Thursday, September 24, 2009

Guest Post: Adrian Mead

The ever lovely and helpful Adrian Mead sent me this email, so I thought I'd print it in full as it's so good and extremely helpful.

"Sounds like you have taken all the right steps to address your situation and there isn’t much I can offer you other than saying well done for being so open and taking action. Known lots of very happy and successful folk who have learned to manage these sort of episodes.

Depression gets used as a term for many things. Perhaps others reading this may have experienced some of the feelings you have talked about.

If you or someone you know is feeling down and de-motivated it’s important to recognize those feelings are real and valid because that is what they are experiencing. The following is worth considering.

Ask yourself these questions -

MOTIVATION

Why do I want to be a writer?

What exactly do I expect to gain from this activity?

If you are not enjoying the process it may be because your motivation is out of balance and skewed towards a transient or often unquantifiable goal – such as validation from others or fame.

AVOIDING THE SLIP INTO SELF DOUBT

All humans experience self doubt – with writers it’s easy to focus it on your writing and career.

It’s hugely important that you quickly stop the slide into self doubt or feeling down. Having a positive feedback file at hand with reviews, clippings and emails that praise your work is an extremely powerful tool."

(I'd agree with that. I do indeed have such a folder and it's good to read those comments now and again.)

"ARE THINGS REALLY THAT BAD?

Your feelings are real and valid because that is what you are experiencing. However, and I know this is an oft quoted one but it’s true, go volunteer to help others. There are people with way greater challenges than you and I. Works for me."

(Again, good advice. I like to help those less fortunate than myself so last Saturday I was tea/coffee/food bitch for Lucy, at her first ever Script Reading seminar.)

"TAKE CONTROL OF YOUR DIET

Cut out all junk food, dairy and all booze for three months. You’ll be shocked at the difference this can make. Don’t believe me? Try it and prove me wrong."

( I quit the booze for two weeks, and even that little amount of time made a huge difference.)

"YOU MUST EXERCISE!

Commit to exercise every day -

Hit stuff!!! Join a martial arts class.

Got a family and reckon you haven’t got time to exercise? Then take the baby buggy and a back pack filled with books on a 20 mins very brisk walk in the morning!"

(I take my son and dog for a walk at least once a day, twice if I have the energy to keep up with them.)

"Try Dancing/crawling/singing with your kids in between writing breaks or to their favourite DVD. You will feel good, they will have a great time.

Every time you think of raiding the fridge between writing breaks do 10 press ups, 10 sit ups, 10 squats instead.

Buy a punch bag or stand up target. Great for dealing with rejections and stress

Commit to doing something every day!

HATE EXERCISE?

Join a choir – lots of folk find this hugely beneficial.

Join a dance class. Your wife/girlfriend will most likely love the new man in you.

Or if you are single it will be a great chance to meet the opposite sex!

TOP UP THE CREATIVE TANK

Take yourself on a weekly date to art galleries, movies – even a read of the papers and a coffee in the garden – but do it every week.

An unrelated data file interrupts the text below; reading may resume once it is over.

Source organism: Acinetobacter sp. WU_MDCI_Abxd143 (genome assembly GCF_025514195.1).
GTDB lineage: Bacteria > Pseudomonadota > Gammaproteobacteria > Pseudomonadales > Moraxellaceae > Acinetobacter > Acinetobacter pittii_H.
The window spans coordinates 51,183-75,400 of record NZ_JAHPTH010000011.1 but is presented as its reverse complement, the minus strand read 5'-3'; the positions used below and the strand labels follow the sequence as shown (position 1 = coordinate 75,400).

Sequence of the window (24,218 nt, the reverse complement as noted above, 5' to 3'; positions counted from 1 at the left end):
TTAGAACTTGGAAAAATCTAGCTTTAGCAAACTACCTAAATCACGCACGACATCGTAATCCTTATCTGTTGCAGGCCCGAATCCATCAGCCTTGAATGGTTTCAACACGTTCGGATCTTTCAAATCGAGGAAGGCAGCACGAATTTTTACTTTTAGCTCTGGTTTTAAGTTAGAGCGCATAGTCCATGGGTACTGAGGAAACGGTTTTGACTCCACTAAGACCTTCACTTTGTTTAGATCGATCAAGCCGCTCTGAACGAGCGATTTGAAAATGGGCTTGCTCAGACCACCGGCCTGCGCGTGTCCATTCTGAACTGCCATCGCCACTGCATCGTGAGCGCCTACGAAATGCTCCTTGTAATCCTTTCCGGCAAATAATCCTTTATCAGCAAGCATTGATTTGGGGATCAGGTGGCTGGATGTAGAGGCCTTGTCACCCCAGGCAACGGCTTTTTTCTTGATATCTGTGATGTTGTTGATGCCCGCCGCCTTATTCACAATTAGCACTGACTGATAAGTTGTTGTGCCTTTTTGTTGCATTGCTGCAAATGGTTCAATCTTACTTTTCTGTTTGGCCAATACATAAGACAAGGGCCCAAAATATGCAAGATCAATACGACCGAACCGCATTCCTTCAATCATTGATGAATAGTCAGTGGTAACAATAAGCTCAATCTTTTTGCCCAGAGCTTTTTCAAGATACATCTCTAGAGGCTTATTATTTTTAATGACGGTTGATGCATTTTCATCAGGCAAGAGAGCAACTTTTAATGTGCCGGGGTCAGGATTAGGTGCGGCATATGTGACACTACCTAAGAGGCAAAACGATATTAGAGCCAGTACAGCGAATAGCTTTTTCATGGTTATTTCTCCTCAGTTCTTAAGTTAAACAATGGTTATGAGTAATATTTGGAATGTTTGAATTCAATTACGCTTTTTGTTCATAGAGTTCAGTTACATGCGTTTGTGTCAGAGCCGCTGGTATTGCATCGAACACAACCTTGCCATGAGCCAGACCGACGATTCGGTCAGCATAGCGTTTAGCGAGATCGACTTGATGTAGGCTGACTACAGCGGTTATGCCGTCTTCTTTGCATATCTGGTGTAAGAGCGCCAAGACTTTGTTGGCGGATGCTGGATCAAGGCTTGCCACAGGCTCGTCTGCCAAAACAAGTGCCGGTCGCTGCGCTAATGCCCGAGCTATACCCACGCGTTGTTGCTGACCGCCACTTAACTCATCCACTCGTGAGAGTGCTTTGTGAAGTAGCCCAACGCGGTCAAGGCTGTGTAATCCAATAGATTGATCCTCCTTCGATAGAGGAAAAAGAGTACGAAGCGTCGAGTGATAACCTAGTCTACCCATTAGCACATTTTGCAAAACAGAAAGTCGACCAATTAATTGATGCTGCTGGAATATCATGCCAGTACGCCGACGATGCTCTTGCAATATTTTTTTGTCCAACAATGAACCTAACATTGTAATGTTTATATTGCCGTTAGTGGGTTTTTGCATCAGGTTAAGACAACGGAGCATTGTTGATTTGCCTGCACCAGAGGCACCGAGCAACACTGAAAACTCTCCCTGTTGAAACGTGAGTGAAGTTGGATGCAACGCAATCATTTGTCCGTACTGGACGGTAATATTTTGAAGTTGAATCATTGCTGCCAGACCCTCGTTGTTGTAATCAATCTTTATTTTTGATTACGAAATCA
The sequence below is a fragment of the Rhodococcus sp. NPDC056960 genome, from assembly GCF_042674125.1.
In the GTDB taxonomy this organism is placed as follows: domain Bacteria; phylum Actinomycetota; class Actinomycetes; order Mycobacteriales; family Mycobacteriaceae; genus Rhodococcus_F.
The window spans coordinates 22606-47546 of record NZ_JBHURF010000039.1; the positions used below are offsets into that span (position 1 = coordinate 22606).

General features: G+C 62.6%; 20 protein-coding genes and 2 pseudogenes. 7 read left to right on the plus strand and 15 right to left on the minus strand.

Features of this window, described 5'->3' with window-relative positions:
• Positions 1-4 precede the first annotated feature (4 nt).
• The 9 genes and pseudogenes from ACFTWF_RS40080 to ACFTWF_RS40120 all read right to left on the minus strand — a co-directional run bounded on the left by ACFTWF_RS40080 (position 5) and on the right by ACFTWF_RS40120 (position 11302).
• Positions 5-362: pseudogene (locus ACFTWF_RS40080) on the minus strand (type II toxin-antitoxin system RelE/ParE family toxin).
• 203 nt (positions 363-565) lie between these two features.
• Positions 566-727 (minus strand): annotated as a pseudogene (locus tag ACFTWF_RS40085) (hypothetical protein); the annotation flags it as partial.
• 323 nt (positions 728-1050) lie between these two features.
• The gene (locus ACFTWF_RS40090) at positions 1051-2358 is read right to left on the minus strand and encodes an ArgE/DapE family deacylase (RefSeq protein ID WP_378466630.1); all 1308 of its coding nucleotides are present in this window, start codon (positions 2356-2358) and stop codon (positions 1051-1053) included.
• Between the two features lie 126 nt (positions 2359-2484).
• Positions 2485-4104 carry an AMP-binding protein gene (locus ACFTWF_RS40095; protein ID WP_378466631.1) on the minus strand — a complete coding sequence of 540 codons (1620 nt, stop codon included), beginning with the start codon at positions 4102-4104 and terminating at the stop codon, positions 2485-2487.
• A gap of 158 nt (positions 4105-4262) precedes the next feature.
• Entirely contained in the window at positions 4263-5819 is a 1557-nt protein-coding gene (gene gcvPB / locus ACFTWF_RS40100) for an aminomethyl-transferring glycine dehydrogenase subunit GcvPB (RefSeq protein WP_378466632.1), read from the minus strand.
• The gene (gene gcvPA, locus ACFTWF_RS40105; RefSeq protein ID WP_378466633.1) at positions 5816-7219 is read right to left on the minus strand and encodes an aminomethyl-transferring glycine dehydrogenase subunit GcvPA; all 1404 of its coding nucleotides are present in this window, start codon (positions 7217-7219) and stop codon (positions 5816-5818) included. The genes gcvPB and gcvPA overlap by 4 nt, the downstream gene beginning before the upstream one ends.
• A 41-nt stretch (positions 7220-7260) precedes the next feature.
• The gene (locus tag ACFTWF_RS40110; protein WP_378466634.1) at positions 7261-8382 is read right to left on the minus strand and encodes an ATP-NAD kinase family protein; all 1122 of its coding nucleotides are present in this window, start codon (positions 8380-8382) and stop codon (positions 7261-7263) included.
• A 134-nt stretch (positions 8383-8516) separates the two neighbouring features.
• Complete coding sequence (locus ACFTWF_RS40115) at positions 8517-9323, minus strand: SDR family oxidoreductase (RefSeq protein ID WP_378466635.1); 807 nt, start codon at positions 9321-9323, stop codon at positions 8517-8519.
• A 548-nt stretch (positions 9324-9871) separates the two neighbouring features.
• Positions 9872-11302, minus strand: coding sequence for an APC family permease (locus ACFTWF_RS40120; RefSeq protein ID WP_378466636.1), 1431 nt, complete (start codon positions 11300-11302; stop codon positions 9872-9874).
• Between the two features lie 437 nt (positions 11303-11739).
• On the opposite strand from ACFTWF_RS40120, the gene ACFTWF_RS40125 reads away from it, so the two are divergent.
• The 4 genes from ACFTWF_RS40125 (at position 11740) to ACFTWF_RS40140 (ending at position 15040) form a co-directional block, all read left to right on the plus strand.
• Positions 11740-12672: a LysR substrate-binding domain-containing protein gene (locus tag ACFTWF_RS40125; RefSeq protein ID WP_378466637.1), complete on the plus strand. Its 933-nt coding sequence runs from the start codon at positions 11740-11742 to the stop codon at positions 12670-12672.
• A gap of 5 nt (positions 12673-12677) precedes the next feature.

The Artist’s Way by Julia Cameron is a great manual for ideas like this.

MANAGE YOUR TIME: DON’T SPEND TIME, INVEST IT

Make a plan.

Whenever you approach the computer, TV, etc ask yourself “What return am I going to get “. Don’t spend time. Invest it.

“What return am I going to get “.

See the brilliant Jim Lawless book Taming Tigers for lots of great strategies on time management and inspiration.

SET GOALS

Most powerful motivator there is. Achieving a goal gives positive feedback and helps you maintain your motivation."

(I set daily goals, cleaning the house, doing the washing, or anything like that and if I've completed at least half of my list I feel I've had a productive day.)

"YOU MUST DO THIS and stick to them.

Set daily goals in your diary. Ring fence time and stick to it.

For your career and personal life set -

Short term.
Mid term
Long term goals.

Set deadlines for each. Stick them up where you can see them!

SURVIVAL KIT

Go download the E book MAKING IT AS A SCREENWRITER. www.meadkerr.com"

(If you don't have it already, get it. It's an invaluable thing to have.)

"PRINT IT OUT and keep it next to your computer. You can feel good about supporting Childline and taking control of your future at the same time

Positive feedback file. Start building it now. Keep it next to your computer at all times. Soon as doubt creeps in reach for this.

Stick your list of goals with deadlines up on the wall next to the computer.

FINALLY

If all this talk of goals and time management seems like too much hard work, well the truth is that you probably enjoy writing as a hobby. That’s great, but don’t confuse an enjoyable hobby with the goal to become a professional writer. It requires a massive, daily commitment to your craft and a well honed and highly active career strategy to become a professional writer.

It’s easy to fall short in your efforts and assume that your lack of success is due to a lack of talent. Enjoy your hobby and stop worrying about “making it” or get seriously committed.

None of the above is meant to trivialise the illness of depression or the feelings of others. As I said earlier, your feelings are real and valid because that is what you are experiencing. If you stick to the suggestions above and still feel down and unmotivated you should seek professional help – as Dom has done. It’s important to talk to people."

Cheers, Adrian.

1 comment:

Dom Carver said...

Wise words and everyone is so stunned they can't comment. God, Adrian is GOOD!!!!